ProSomnus® Sleep Technologies Product Platform Takes Aim at Key Oral Appliance Side Effects
On 3rd August, ProSomnus Sleep Technologies announced acceptance and presentation of evidence-based research on Oral Appliance Therapy as presented at the American Academy of Dental Sleep Medicine 27th Annual Meeting held 1st-3rd June 2018 in Baltimore, MD. ProSomnus supported research that resulted in study data demonstrating no significant tooth movement in 2.3 years.
The AADSM published a guidance paper on Management of Side Effects1 and called out “unwanted tooth movement” as the most common side effect in oral appliance therapy and calls for clinicians to “to minimise the side effects of OAT”. Norrhem, Nemeczek and Marklund2 reported the benefits of a rigid appliance over a flexible appliance in reducing tooth movement. The ProSomnus research further confirms the benefit of a rigid appliance to control the side effect of unwanted tooth movement.
The poster presented, “Tooth movement and bite changes for a hard-acrylic sleep appliance; two-year results using the ProSomnus® MicrO2® Sleep Appliance”. Nikola Vranjes, DDS; Gene Santucci, DDS; Karen Schulze, PhD, DDS; David Kuhns, PhD; Allen Khai; Janelle Brown. Models and measurements were made independently at the Orthodontic department at the University of the Pacific.
• Used the Littles Irregularity Index to measure the impact of a hard-acrylic appliance on tooth movement over several years period of time.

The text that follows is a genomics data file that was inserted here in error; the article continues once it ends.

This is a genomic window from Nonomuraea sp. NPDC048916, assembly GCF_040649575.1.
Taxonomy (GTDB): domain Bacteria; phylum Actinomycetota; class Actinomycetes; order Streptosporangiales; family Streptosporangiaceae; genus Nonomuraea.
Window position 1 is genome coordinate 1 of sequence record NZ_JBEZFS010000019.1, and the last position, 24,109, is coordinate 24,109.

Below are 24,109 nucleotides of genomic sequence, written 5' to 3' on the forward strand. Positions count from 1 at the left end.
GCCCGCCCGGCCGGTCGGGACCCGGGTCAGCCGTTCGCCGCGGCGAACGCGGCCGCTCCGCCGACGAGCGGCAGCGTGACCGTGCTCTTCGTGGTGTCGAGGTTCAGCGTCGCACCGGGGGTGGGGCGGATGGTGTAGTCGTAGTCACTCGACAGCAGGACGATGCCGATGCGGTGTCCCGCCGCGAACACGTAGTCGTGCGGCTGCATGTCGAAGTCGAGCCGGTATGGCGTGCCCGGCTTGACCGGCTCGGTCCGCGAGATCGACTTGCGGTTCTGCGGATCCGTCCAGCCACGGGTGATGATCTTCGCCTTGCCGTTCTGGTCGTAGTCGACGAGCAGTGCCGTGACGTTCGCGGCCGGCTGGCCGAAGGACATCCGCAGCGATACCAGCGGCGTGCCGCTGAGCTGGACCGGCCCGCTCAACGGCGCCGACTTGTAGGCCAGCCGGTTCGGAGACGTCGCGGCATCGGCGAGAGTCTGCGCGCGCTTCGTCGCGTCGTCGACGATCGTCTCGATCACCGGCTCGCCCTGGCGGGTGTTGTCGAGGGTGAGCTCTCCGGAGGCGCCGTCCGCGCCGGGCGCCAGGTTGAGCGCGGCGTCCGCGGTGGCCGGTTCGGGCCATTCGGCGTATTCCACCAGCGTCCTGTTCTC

• Reported results showed no significant tooth movement change over a 2.3-year period using the Littles Index.
• Addtionally, no statistical significant change was reported in overjet or overbite when the patient’s models were placed in MIP (Maximum Intercuspation).
• ProSomnus Sleep Device was used without ball clasps or a soft liner and initially confirms the goal of a retainer-like fit.
“What is interesting about these results is that the ProSomnus Sleep Device is able to achieve excellent fit and retention without the use of ball clasps or soft liners and this enables successful control of tooth movement,” comments Dr. Nikola Vranjes, DDS. “Ball clasps themselves, though retentive, can create interproximal gaps, one of the side effects we are trying to avoid.”
“Managing side effects is critical to patient and physician acceptance of oral appliance therapy, this research and the ProSomnus appliances help reduce unwanted tooth movement as a barrier to treatment,” stated Dr. Gene Santucci, DDS. "Therefore, it was important that at the University of Pacific in SF, we scanned all the models and made all the measurements blinding the patient data and time points to ensure the lowest level of bias.”
“This research validates the goal of the ProSomnus platform to provide a comfortable, efficacious treatment while mitigating key side effects such as unwanted tooth movement,” stated Mr. David Kuhns, VP of Technology for ProSomnus Sleep Technologies. “Clinicians now have a choice in appliance therapy that aligns with the AADSM guideline to minimize unwanted tooth movement using ProSomnus Sleep Devices.”